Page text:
Perhaps, but people say and do some outrageous things in this crowd.
Gene Fournier is sitting nearby, just soaking it all up. Now he gives a wave and a smile. AOPA readers will be familiar with the writings of Fournier’s older brother, Paul. Falling into conversation with Fournier is one of the easiest things a person can do. It doesn’t matter how long it’s been since last time. He just picks up the story from that point, and it’s always worth hearing. If there were a float-flying event in Maine without Fournier present, a lot of people would fret that they had landed at the wrong lake.
Arrivals keep coming in, and departures keep rolling down the ramp and into the water. Conducting this symphony of many movements on an ever-more crowded ramp is a sort of Leonard Bernstein of the Lake. His name is Dan Hughes, and he proffers his propensity for partitioning people from pontoons and propellers “as a citizen of Greenville,” he says during a lull.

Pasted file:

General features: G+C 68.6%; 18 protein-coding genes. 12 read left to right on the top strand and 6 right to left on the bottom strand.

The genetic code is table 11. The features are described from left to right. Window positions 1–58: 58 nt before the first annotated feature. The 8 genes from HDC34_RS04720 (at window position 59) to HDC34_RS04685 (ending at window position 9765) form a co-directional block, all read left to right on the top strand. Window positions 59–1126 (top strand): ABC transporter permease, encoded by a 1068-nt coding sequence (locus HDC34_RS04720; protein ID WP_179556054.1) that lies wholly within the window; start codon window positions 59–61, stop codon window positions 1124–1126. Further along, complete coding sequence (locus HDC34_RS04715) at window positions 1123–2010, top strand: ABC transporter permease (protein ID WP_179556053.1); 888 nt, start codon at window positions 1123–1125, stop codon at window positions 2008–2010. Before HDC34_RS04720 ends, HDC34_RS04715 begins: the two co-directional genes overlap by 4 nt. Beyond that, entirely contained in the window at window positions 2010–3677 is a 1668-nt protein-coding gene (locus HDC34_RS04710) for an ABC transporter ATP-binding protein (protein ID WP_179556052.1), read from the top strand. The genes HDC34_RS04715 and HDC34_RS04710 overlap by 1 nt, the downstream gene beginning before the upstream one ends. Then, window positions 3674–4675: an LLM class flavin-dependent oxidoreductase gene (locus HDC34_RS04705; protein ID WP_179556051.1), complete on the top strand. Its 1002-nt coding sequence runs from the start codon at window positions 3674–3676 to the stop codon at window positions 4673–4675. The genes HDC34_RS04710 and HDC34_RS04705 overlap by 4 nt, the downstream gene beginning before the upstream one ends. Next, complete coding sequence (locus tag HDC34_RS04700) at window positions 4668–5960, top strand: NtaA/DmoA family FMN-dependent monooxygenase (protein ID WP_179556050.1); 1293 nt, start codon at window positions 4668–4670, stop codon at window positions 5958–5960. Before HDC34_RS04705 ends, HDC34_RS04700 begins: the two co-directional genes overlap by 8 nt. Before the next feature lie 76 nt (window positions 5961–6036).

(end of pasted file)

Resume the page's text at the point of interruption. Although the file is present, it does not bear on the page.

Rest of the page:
On the lake, the Katahdin, a 1914-vintage steamboat owned by the Moosehead Marine Museum, threads its way out among the watercraft for a lake tour. The boat is a floating piece of history, built on the Maine coast at Bath Iron Works, where they still turn out the big ones.
If you think there’s a lot of activity going on outside, step into the hangar and track down Steve McCaughey, who took over as executive director of the Seaplane Pilots Association only on July 15.
He’s the red-headed guy over there talking on his cellphone, posting a message on a website, and shaking hands with a prospective new SPA member, all simultaneously.
Dave Quam, the founder of the SPA and the fly-in